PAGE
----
INFORMATION-CENTRED DESIGN: A methodology for designing virtual meeting DESIGN environments
Masoodian, M. (2001). INFORMATION-CENTRED DESIGN: A methodology for designing virtual meeting DESIGN environments. Information, Communication & Society, 4(2), 247-260.
Permanent Research Commons link: http://hdl.handle.net/10289/5041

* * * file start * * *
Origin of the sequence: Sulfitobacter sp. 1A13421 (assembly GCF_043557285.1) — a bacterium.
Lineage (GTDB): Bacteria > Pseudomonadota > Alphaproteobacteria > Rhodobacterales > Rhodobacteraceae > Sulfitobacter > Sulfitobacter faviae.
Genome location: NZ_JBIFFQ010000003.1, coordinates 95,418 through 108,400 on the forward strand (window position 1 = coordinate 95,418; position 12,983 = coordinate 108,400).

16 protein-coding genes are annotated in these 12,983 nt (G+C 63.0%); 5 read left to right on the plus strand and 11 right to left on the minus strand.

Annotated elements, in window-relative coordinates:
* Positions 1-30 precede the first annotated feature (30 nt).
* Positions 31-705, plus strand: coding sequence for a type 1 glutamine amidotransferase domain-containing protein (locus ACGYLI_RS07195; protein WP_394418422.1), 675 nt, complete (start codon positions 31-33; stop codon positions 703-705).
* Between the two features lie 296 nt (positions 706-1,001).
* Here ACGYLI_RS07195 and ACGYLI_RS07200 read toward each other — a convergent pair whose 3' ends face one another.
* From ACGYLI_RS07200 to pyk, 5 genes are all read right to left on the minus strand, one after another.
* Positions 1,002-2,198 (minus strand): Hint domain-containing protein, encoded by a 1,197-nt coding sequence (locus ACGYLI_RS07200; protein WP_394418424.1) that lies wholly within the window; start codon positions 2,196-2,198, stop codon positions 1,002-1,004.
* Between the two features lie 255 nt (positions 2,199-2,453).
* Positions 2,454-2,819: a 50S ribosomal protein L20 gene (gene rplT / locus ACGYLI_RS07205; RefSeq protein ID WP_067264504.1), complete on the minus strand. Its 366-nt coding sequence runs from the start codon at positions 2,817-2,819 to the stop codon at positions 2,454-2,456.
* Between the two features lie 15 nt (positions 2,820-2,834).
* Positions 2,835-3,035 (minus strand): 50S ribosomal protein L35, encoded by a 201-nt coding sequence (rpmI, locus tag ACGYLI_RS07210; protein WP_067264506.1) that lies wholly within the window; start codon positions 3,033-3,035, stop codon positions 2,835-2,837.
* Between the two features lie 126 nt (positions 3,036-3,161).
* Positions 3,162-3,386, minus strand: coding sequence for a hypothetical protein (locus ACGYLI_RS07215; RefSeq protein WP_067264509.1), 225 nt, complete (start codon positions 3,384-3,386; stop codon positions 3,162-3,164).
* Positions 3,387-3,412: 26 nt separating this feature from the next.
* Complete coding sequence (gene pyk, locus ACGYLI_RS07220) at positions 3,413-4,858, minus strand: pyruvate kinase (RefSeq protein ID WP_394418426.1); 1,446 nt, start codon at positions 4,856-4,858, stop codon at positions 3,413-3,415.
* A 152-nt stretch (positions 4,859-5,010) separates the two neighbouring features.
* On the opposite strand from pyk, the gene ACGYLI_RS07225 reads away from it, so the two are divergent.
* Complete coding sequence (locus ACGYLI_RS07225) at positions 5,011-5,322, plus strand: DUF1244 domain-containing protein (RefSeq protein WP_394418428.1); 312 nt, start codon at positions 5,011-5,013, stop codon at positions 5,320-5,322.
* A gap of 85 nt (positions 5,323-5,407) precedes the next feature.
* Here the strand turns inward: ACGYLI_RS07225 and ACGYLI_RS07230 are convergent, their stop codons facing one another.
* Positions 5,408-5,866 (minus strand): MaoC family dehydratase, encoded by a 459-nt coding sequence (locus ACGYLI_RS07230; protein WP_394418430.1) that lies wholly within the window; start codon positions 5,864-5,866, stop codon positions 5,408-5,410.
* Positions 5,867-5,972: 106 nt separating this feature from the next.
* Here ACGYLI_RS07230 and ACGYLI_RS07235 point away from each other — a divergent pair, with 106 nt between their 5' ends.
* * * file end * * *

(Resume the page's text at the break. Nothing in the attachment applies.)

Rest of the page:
Development of single-user computer applications has often been based on user-centred or task-centred design methodologies, with some success. These methodologies are also useful for guiding the development of multi-user CSCW applications whenever the basic characteristics of the users, or the type of tasks for which the system is being designed are identifiable. The effectiveness of these methodologies as a basis for the design of virtual meeting environments for supporting community-based activities, on the other hand, is rather limited. This is mainly due to the fact that for such systems it is not generally possible to identify the user or task requirements, as these vary considerably from one community to another, or even within the same community over a period of time. New methodologies need to be devised, or existing methodologies have to be modified, to direct the development of virtual environments for which the characteristics of the users or their activities are not known in advance. This paper introduces the concept of information-centred design. Information-centred design, though not fully devised yet, focuses on the identification of the type of information, as well as the way it is collected and utilized by the users of a virtual meeting environment. This pool of information, which plays an important role in facilitating interaction and communication between the members of a community, could be defined as their communal memory.